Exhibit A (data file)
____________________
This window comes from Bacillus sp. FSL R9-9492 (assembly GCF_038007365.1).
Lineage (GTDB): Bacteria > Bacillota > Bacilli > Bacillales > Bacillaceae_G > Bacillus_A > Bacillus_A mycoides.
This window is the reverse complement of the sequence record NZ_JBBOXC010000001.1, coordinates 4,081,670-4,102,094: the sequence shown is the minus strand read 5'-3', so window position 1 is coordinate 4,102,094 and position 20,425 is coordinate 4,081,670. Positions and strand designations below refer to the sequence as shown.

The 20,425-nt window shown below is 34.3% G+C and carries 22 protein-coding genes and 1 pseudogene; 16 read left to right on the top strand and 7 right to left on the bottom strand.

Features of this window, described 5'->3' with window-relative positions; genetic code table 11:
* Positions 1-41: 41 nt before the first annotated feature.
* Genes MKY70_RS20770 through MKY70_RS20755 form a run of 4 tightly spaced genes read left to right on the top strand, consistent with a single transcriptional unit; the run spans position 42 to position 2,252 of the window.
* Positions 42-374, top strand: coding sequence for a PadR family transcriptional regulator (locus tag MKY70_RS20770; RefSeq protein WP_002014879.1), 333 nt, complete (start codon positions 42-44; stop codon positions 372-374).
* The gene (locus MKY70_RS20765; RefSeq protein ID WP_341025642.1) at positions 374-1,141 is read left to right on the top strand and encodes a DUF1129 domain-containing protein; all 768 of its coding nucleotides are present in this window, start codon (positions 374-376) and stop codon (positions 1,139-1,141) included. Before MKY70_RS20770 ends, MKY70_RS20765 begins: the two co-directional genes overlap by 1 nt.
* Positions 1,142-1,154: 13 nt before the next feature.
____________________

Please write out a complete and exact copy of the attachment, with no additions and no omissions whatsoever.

This window comes from Bacillus sp. FSL R9-9492 (assembly GCF_038007365.1).
Lineage (GTDB): Bacteria > Bacillota > Bacilli > Bacillales > Bacillaceae_G > Bacillus_A > Bacillus_A mycoides.
This window is the reverse complement of the sequence record NZ_JBBOXC010000001.1, coordinates 4,081,670-4,102,094: the sequence shown is the minus strand read 5'-3', so window position 1 is coordinate 4,102,094 and position 20,425 is coordinate 4,081,670. Positions and strand designations below refer to the sequence as shown.

The 20,425-nt window shown below is 34.3% G+C and carries 22 protein-coding genes and 1 pseudogene; 16 read left to right on the top strand and 7 right to left on the bottom strand.

Features of this window, described 5'->3' with window-relative positions; genetic code table 11:
* Positions 1-41: 41 nt before the first annotated feature.
* Genes MKY70_RS20770 through MKY70_RS20755 form a run of 4 tightly spaced genes read left to right on the top strand, consistent with a single transcriptional unit; the run spans position 42 to position 2,252 of the window.
* Positions 42-374, top strand: coding sequence for a PadR family transcriptional regulator (locus tag MKY70_RS20770; RefSeq protein WP_002014879.1), 333 nt, complete (start codon positions 42-44; stop codon positions 372-374).
* The gene (locus MKY70_RS20765; RefSeq protein ID WP_341025642.1) at positions 374-1,141 is read left to right on the top strand and encodes a DUF1129 domain-containing protein; all 768 of its coding nucleotides are present in this window, start codon (positions 374-376) and stop codon (positions 1,139-1,141) included. Before MKY70_RS20770 ends, MKY70_RS20765 begins: the two co-directional genes overlap by 1 nt.
* Positions 1,142-1,154: 13 nt before the next feature.